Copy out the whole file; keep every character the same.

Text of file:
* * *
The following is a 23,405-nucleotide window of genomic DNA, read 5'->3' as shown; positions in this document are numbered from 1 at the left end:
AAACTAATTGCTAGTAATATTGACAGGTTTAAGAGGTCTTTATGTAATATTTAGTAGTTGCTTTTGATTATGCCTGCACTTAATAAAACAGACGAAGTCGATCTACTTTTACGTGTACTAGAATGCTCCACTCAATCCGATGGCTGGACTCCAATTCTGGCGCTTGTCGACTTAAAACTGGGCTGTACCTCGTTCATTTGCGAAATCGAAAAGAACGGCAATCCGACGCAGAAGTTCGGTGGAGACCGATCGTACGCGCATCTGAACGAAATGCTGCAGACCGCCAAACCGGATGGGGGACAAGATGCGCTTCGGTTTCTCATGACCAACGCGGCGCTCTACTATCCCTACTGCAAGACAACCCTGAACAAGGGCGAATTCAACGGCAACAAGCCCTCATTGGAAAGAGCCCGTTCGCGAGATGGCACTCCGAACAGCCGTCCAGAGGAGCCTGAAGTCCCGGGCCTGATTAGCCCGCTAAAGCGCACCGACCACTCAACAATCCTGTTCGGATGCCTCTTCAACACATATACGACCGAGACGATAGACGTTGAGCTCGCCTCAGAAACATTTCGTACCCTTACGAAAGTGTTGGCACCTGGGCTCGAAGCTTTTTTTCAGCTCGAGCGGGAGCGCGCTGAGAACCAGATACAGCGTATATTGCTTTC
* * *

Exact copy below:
The following is a 23,405-nucleotide window of genomic DNA, read 5'->3' as shown; positions in this document are numbered from 1 at the left end:
AAACTAATTGCTAGTAATATTGACAGGTTTAAGAGGTCTTTATGTAATATTTAGTAGTTGCTTTTGATTATGCCTGCACTTAATAAAACAGACGAAGTCGATCTACTTTTACGTGTACTAGAATGCTCCACTCAATCCGATGGCTGGACTCCAATTCTGGCGCTTGTCGACTTAAAACTGGGCTGTACCTCGTTCATTTGCGAAATCGAAAAGAACGGCAATCCGACGCAGAAGTTCGGTGGAGACCGATCGTACGCGCATCTGAACGAAATGCTGCAGACCGCCAAACCGGATGGGGGACAAGATGCGCTTCGGTTTCTCATGACCAACGCGGCGCTCTACTATCCCTACTGCAAGACAACCCTGAACAAGGGCGAATTCAACGGCAACAAGCCCTCATTGGAAAGAGCCCGTTCGCGAGATGGCACTCCGAACAGCCGTCCAGAGGAGCCTGAAGTCCCGGGCCTGATTAGCCCGCTAAAGCGCACCGACCACTCAACAATCCTGTTCGGATGCCTCTTCAACACATATACGACCGAGACGATAGACGTTGAGCTCGCCTCAGAAACATTTCGTACCCTTACGAAAGTGTTGGCACCTGGGCTCGAAGCTTTTTTTCAGCTCGAGCGGGAGCGCGCTGAGAACCAGATACAGCGTATATTGCTTTC